The researchers reviewed Nas­daq returns from June 1988 to Decem­ber 1994. They deter­mined the extent of stock short­ing by using data that the Nas­daq exchange pro­vid­ed on the fif­teenth of each month dur­ing that peri­od. The team focused on firms that it regard­ed as being heav­i­ly short­ed — those with at least a 2.5 per­cent ratio of shares sold short rel­a­tive to the total num­ber of out­stand­ing shares. To deter­mine the effects of such heavy short­ing on a stock’s behav­ior, the team relied on a so-called cal­en­dar-time port­fo­lio approach. This approach groups togeth­er all firms in the sam­ple each month. The data was a new cre­ation,” Bal­achan­dran notes. So was the research method­ol­o­gy — a two-stage regres­sion and more sophis­ti­cat­ed sta­tis­ti­cal techniques.”

The team used the data to iden­ti­fy firms with neg­a­tive abnor­mal returns” — heavy, but not nec­es­sar­i­ly dis­as­trous, loss­es. You can lose your shirt, but not your whole skin,” Bal­achan­dran points out.

Bear, Bull, or Some­thing Else Altogether? 

Ulti­mate­ly the team sought to assess the accu­ra­cy of three dif­fer­ent hypothe­ses on the rela­tion­ship between short­ing a stock and the stock’s like­ly returns. One takes a bear­ish view, sug­gest­ing that because short­ing a stock involves a lot of risk, traders who do so have legit­i­mate rea­son to believe that the stock is des­tined to fall in val­ue. The sec­ond view, pop­u­lar on Wall Street, asserts that strong inter­est in short­ing a stock is a bull­ish sig­nal, because it rep­re­sents latent demand for the stock that will even­tu­al­ly push up its price. Final­ly, some ana­lysts believe that short sell­ing is large­ly moti­vat­ed by hedg­ing strate­gies, arbi­trage trans­ac­tions, and tax-relat­ed rea­sons; thus it has no rela­tion to stock returns.

The results were quite intrigu­ing,” states Bal­achan­dran. They were also clear. The researchers report that firms with large short posi­tions expe­ri­ence neg­a­tive and sig­nif­i­cant abnor­mal returns when they are heav­i­ly short­ed. The neg­a­tive abnor­mal returns are increas­ing in the lev­el of short inter­est, sug­gest­ing that a high­er lev­el of short inter­est is a stronger bear­ish sig­nal” they assert in The Jour­nal of Finance. The results are con­sis­tent with short sell­ers hav­ing pri­vate infor­ma­tion, and the team’s results also sug­gest that short sell­ers tar­get high­ly liq­uid firms whose prices are high rel­a­tive to their fundamentals.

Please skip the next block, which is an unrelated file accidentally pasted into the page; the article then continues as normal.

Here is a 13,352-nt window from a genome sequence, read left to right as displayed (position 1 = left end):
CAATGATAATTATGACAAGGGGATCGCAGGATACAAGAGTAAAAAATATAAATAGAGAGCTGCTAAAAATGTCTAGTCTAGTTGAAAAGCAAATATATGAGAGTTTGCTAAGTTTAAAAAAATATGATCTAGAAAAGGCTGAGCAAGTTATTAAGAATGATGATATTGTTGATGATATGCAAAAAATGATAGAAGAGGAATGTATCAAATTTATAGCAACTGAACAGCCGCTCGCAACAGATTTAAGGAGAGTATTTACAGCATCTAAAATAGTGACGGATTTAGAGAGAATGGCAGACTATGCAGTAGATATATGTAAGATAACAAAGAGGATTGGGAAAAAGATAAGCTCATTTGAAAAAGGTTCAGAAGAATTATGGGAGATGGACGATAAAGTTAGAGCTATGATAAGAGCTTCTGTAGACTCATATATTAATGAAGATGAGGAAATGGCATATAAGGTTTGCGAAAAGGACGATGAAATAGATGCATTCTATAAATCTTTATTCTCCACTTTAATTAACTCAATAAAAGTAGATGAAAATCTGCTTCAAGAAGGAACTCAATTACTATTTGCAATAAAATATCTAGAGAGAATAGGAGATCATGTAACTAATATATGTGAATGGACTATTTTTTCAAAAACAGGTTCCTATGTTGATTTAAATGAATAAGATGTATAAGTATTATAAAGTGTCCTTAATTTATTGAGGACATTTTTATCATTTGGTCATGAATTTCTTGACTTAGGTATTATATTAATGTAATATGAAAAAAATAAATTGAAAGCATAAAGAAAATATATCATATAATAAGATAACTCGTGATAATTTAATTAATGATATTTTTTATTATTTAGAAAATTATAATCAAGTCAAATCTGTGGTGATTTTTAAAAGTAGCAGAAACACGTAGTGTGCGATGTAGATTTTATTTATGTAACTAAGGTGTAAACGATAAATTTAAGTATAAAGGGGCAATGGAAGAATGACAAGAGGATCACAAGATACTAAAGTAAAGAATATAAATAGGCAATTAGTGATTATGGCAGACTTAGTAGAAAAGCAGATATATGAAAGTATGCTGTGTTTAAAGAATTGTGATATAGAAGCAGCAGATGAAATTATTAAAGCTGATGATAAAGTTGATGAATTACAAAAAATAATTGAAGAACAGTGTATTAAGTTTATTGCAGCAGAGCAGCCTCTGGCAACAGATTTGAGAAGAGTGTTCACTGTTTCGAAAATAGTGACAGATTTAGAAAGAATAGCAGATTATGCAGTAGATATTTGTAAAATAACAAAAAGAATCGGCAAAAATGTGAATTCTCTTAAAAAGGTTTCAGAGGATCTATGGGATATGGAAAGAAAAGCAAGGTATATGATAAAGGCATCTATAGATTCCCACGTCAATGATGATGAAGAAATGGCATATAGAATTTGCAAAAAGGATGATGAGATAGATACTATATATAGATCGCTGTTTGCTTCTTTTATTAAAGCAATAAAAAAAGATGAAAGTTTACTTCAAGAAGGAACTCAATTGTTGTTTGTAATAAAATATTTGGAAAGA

Bal­achan­dran and his col­leagues have com­plete con­fi­dence in the results. Our data­base allows us to take dif­fer­ent cuts, includ­ing out­liers,” he explains. The research method­ol­o­gy was, in my opin­ion, fool­proof; it has no data bias. We made sure that our results are robust.”

The results con­firm the view among some traders that heavy short­ing indi­cates prob­lems. Now the gut feel is sup­port­ed by fun­da­men­tal research,” says Bal­achan­dran. We have estab­lished cred­i­bil­i­ty and have shown why it hap­pened.” And what do the results imply for bro­kers tempt­ed to sell short? Fol­low the guys who have made mon­ey that way,” Bal­achan­dran advis­es. If that can be aug­ment­ed by hard­core research, it is a mod­el for mak­ing money.”

About the Writer

Peter Gwynne

About the Research

Hemang Desai, K. Ramesh, S. Ramu Thiagarajan, and Bala V. Balachandran: An Investigation of the Informational Role of Short Interest in the Nasdaq Market, The Journal of Finance, LVII, no. 5, October 2002, 2263-2287.